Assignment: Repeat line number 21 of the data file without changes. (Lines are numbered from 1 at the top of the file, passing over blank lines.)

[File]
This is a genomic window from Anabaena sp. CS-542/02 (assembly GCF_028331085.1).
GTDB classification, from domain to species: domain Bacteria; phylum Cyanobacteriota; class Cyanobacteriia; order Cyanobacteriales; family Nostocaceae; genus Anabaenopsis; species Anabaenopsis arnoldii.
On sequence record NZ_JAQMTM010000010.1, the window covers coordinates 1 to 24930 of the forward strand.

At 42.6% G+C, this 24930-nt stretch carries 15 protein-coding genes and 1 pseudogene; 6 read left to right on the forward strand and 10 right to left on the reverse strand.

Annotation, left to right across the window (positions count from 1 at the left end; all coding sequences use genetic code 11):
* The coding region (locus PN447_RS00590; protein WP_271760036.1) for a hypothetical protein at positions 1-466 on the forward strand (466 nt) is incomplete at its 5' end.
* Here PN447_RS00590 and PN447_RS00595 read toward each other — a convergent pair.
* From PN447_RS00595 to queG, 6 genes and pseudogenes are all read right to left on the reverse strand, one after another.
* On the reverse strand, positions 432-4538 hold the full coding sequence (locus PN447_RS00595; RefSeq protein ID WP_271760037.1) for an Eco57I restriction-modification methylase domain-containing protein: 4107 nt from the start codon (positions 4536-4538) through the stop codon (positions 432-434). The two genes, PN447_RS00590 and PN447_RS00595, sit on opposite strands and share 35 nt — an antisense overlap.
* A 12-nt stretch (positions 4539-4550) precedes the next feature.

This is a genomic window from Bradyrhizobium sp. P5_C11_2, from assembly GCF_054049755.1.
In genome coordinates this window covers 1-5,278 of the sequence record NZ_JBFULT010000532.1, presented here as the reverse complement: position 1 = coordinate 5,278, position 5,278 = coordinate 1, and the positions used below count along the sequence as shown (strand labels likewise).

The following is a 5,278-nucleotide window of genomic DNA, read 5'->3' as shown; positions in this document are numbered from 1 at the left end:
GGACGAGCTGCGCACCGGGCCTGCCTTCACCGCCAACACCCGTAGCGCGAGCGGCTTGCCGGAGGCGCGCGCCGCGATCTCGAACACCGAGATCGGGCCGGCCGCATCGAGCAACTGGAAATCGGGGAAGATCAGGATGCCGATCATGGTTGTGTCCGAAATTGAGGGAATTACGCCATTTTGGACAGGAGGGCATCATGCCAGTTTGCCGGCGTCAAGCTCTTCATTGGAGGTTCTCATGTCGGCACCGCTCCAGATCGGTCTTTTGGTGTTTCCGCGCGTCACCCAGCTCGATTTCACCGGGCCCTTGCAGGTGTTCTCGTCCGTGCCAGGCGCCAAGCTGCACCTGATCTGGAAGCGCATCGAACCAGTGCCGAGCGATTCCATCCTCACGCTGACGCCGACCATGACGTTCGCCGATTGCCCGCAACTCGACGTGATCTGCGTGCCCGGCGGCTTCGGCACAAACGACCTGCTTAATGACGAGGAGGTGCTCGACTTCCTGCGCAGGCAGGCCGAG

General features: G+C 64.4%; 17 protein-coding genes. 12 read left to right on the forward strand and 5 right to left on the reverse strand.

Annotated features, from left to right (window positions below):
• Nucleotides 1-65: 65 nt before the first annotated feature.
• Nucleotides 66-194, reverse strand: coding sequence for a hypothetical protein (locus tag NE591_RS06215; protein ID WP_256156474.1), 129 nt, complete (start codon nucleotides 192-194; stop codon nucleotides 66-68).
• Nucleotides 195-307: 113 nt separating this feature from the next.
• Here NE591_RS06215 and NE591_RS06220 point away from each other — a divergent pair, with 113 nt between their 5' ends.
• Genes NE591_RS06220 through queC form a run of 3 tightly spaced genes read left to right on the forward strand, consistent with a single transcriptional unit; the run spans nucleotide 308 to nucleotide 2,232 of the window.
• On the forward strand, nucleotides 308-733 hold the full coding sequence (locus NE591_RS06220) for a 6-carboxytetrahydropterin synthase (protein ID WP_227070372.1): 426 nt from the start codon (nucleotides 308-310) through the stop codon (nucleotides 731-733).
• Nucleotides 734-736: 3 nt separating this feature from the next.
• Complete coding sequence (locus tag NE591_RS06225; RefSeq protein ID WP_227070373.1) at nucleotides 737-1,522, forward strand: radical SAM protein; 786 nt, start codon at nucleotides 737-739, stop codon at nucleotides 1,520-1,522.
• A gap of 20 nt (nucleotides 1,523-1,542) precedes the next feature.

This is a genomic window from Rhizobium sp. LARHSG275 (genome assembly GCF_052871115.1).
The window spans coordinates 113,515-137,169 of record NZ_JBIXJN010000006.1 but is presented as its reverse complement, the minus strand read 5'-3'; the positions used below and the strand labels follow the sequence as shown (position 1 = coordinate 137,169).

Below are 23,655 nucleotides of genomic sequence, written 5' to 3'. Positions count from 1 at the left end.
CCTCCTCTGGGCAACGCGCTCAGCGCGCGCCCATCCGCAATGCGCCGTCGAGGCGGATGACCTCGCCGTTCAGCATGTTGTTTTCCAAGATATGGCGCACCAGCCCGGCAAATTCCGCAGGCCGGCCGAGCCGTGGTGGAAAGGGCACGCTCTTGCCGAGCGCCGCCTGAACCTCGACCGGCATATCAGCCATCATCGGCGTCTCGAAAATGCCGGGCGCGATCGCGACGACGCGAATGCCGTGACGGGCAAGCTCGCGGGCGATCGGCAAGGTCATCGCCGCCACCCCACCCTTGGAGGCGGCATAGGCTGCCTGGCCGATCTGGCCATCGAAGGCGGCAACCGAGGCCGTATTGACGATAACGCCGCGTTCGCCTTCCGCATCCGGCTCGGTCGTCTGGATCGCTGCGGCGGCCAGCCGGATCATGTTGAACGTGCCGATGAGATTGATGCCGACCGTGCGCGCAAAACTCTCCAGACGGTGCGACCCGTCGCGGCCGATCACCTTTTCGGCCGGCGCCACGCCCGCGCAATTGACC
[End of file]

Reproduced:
• Genes NE591_RS06220 through queC form a run of 3 tightly spaced genes read left to right on the forward strand, consistent with a single transcriptional unit; the run spans nucleotide 308 to nucleotide 2,232 of the window.